Some sample essays by students with Dr Jennifer Minter
- Return to Study Notes; Article on Animal Farm
- See Animal Farm : Power for power’s sake: Notes
- See Tasks on Animal Farm
ORWELL suggests that the inaction of the populace is partly to blame for Napoleon’s rise to power.
(How do Millie, Benjamin and Boxer respond or fail to respond to issues with their leadership?)
INTRO : Animals such as Mollie, Benjamin and Boxer cannot be blamed for the failed rebellion. The pigs were too smart and too ruthless. They took advantage of the animals and were not interested in trying to improve their standard of care or to provide education. The animals like Boxer trusted the leaders and followed orders. They cannot be blamed for the fact that the pigs took advantage of them. They always tried to play their part and make the farm better.
BOXER is presented as an honourable horse, who placed his faith in the leaders, but we cannot blame Boxer for the fact that the leaders took advantage of his hard work. He trusted them; he always followed orders and worked hard. Unfortunately, he could not read, so it was hard for him to be sure about any doubts that he had concerning the pigs and their leadership style. As a great worker, he is tireless. He performs all the heavy work around the farm (19). He had “tremendous muscles” which he put to good use. He was the “admiration of everybody”. Orwell constantly draws attention to his “great muscles” (77) to show that he is a good worker, but also to show that his mind is less developed.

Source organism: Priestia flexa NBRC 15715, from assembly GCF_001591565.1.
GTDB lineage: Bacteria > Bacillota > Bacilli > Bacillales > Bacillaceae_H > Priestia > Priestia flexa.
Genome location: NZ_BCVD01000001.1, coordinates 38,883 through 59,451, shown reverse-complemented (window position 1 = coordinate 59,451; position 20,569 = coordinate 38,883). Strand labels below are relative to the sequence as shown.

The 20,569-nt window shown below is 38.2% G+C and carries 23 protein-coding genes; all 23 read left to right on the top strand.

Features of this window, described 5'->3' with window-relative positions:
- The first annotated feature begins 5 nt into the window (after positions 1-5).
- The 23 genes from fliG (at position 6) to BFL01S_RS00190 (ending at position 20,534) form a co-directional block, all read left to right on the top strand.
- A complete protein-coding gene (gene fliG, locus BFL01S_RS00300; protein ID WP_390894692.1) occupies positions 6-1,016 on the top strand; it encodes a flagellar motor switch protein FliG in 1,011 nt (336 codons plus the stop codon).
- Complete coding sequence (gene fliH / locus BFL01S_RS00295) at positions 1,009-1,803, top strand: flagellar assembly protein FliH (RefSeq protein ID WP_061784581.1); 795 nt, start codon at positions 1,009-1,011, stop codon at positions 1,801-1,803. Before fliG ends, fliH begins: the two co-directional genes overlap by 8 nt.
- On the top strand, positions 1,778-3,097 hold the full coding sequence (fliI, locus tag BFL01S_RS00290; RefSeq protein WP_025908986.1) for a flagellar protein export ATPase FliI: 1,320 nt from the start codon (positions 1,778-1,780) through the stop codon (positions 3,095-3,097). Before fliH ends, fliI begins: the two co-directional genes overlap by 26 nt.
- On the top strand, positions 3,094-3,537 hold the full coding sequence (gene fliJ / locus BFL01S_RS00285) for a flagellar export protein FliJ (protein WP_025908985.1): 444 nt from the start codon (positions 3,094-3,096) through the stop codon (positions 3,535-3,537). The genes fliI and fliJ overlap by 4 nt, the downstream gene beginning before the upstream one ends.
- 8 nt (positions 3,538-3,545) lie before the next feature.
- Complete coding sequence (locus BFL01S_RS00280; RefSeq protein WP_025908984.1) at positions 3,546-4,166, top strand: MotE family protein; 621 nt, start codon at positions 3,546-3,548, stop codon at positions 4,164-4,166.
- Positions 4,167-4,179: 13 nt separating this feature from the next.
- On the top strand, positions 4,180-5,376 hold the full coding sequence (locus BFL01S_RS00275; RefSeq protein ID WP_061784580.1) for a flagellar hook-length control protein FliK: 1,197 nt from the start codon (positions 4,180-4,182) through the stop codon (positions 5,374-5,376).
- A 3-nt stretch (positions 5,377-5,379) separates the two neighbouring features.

Boxer even endangers his life because he wants to make the rebellion work. He wants to make life better for the animals. Boxer is wounded during the windmill attack and he is clearly devastated that the men have destroyed the windmill which took them 2 years to build (76) (Battle of the Windmill). However, he is always kind-hearted and does not wish harm on others. He is sympathetic towards the boy who dies during the Jones’ attack, renamed The Battle of the Cowshed. He states tearfully, “I have no wish to take life, not even human life”.